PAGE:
Skip to content

    Health & Pregnancy

    Select An Article

    Common Pregnancy Pains and Their Causes

    (continued)
    Font Size
    A
    A
    A

    Pregnancy Nausea or Vomiting

    It's very common -- and normal -- to have an upset stomach when you're pregnant.

    Chalk it up to pregnancy's hormonal changes. It usually happens early in pregnancy, while your body is adjusting to the higher hormone levels.

    Good news: Nausea usually disappears by the fourth month of pregnancy (although in some cases it can persist throughout the pregnancy). It can happen at any time of the day but may be worse in the morning, when your stomach is empty (that why it's called "morning sickness") or if you aren't eating enough.

    Recommendations:

    • If nausea is a problem in the morning, eat dry foods like cereal, toast or crackers before getting out of bed. Try eating a high-protein snack such as lean meat or cheese before going to bed (protein takes longer to digest).
    • If you are hungry but extremely nauseated, try the BRAT (bananas, rice and tea) diet as well as bland foods.
    • Seabands offer some pregnant women comfort.
    • Ginger may combat nausea.
    • Eat small meals or snacks every two to three hours rather than three large meals. Eat slowly and chew your food completely.
    • Sip on fluids throughout the day. Avoid large amounts of fluids at one time. Try cool, clear fruit juices, such as apple or grape juice.
    • Avoid spicy, fried, or greasy foods.
    • If you are bothered by strong smells, eat foods cold or at room temperature to minimize or avoid odors that bother you.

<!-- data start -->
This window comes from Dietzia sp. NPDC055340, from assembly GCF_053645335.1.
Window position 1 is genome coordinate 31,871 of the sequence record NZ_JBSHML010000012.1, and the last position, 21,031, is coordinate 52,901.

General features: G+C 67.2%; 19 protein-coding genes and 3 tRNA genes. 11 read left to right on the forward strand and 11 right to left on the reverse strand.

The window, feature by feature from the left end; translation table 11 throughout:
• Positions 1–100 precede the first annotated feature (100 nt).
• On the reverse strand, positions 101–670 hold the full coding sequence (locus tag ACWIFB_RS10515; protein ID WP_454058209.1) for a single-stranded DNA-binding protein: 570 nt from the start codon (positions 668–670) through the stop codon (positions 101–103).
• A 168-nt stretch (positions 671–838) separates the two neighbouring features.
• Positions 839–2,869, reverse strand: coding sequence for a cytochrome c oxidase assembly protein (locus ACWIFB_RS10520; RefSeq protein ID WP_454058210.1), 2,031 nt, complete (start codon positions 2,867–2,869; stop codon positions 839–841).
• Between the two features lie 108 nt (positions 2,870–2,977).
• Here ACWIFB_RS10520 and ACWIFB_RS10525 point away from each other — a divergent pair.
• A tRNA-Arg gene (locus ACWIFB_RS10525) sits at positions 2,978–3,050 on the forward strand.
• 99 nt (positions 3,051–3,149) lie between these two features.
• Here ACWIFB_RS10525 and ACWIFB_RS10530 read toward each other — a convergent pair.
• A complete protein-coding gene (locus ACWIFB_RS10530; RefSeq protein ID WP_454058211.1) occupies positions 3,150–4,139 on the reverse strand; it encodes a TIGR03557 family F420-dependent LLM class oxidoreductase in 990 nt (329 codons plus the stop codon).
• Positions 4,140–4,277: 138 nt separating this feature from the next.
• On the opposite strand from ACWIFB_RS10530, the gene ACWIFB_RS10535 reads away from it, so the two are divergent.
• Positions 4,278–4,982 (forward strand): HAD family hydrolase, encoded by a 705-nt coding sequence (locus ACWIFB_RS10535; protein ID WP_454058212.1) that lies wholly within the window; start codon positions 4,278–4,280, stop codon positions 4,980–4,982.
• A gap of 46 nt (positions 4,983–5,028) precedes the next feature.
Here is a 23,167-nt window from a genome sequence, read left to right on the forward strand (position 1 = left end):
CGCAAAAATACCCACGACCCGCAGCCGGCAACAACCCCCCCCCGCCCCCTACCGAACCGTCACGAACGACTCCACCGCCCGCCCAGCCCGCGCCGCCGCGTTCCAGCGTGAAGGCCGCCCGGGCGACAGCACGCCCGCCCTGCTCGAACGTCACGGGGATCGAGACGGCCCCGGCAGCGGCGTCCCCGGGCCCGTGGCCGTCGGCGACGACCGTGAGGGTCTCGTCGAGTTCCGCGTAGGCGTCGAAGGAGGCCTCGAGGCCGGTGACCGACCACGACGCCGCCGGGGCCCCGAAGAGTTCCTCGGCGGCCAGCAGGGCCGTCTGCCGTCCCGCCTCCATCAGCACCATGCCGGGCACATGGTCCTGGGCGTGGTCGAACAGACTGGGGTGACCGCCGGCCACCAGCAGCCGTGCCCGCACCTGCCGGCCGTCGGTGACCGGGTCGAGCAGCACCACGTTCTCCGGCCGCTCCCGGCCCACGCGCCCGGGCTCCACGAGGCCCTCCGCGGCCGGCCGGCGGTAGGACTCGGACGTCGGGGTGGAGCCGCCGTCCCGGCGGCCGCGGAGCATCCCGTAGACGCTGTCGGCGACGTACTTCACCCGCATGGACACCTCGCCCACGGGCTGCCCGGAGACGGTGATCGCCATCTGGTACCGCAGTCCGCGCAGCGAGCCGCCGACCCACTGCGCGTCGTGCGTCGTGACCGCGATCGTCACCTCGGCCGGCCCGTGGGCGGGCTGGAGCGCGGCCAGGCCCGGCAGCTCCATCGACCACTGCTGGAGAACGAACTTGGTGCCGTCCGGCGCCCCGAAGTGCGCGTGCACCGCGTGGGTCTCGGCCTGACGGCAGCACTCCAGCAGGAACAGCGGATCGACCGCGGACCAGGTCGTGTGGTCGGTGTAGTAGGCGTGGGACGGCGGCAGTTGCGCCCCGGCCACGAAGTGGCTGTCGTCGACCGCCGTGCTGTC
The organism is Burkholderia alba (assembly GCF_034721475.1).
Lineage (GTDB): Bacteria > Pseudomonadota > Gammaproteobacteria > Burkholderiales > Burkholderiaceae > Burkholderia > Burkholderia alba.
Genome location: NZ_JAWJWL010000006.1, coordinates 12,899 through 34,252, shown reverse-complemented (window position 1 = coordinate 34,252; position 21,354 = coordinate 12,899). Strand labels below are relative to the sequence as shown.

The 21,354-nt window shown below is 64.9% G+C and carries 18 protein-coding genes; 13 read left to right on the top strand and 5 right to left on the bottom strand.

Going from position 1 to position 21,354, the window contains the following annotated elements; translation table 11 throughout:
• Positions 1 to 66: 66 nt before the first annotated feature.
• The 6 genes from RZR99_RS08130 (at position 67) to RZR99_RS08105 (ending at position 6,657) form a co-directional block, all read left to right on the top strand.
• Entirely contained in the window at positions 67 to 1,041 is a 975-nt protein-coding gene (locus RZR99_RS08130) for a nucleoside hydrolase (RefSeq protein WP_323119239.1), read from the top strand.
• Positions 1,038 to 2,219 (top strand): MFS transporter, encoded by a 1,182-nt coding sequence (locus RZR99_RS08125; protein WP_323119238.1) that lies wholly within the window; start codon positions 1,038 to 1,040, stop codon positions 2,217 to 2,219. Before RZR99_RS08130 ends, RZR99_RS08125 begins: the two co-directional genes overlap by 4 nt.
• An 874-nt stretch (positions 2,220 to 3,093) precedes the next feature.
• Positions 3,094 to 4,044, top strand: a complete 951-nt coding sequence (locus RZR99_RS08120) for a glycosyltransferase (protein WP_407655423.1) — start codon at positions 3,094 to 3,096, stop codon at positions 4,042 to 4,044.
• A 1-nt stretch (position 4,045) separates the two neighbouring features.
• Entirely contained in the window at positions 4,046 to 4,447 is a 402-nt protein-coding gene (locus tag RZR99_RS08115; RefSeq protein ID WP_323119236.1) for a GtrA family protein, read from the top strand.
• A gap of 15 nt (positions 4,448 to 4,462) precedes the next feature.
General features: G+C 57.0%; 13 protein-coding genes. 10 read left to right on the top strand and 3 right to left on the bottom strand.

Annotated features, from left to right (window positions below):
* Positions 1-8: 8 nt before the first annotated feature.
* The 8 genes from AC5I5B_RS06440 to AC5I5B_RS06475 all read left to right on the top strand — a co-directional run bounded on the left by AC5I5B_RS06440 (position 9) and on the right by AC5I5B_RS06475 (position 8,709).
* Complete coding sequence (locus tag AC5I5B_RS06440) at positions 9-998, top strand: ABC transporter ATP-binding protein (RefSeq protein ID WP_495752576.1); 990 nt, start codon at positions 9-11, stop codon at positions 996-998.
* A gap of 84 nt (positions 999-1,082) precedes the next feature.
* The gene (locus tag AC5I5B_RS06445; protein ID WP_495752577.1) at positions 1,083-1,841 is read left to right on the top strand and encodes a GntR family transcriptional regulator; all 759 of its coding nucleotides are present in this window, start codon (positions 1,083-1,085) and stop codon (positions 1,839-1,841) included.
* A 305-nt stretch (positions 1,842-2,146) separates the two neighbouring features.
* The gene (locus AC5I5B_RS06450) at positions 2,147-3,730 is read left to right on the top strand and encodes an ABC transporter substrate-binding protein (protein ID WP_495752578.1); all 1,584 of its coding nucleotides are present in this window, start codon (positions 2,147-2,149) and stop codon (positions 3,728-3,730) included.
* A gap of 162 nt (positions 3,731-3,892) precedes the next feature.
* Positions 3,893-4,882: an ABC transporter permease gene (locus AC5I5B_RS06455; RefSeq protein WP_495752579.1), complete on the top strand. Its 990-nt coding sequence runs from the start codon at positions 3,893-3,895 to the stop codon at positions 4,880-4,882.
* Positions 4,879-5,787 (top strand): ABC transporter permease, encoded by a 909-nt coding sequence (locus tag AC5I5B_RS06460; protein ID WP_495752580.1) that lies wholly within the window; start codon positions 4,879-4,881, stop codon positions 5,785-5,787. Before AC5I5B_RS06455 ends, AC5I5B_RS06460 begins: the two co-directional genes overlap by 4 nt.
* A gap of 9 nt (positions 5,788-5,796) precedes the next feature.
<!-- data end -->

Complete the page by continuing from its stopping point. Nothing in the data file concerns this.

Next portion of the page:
• Talk to your doctor about taking vitamin B6. Other natural treatments and prescription medications can provide relief.
    • Contact your health care provider if your vomiting is constant or so severe that you can't keep fluids or foods down. This can cause dehydration and should be treated right away.

    Pregnancy Frequent Urination

    Your growing uterus and baby press against your bladder, causing a frequent need to urinate during the first trimester. This will happen again in the third trimester, when the baby's head drops into the pelvis before birth.

    Recommendations:

    • Don't wear tight-fitting underwear, pants, or pantyhose.
    • If your urine burns or stings, it could be a sign of urinary tract infection. Contact your health care provider right away to treat it.
    1 | 2 | 3 | 4 | 5 | 6 | 7 | 8
    Next Article:

    Pregnancy Week-By-Week Newsletter

    Delivered right to your inbox, get pictures and facts on
    what to expect each week of your pregnancy.

    Today on WebMD

    hand circling date on calendar
    Track your most fertile days.
    woman looking at ultrasound
    Week-by-week pregnancy guide.
     
    Pretty pregnant woman timing contaction pains
    The signs to watch out for.
    pregnant woman in hospital
    Are there ways to do it naturally?
     
    slideshow fetal development
    Slideshow
    pregnancy first trimester warning signs
    Article
     
    What Causes Bipolar
    Video
    Woman trying on dress in store
    Slideshow
     
    pregnant woman
    Article
    Woman looking at pregnancy test
    Quiz
     
    calendar and baby buggy
    Tool
    dark chocolate squares
    Slideshow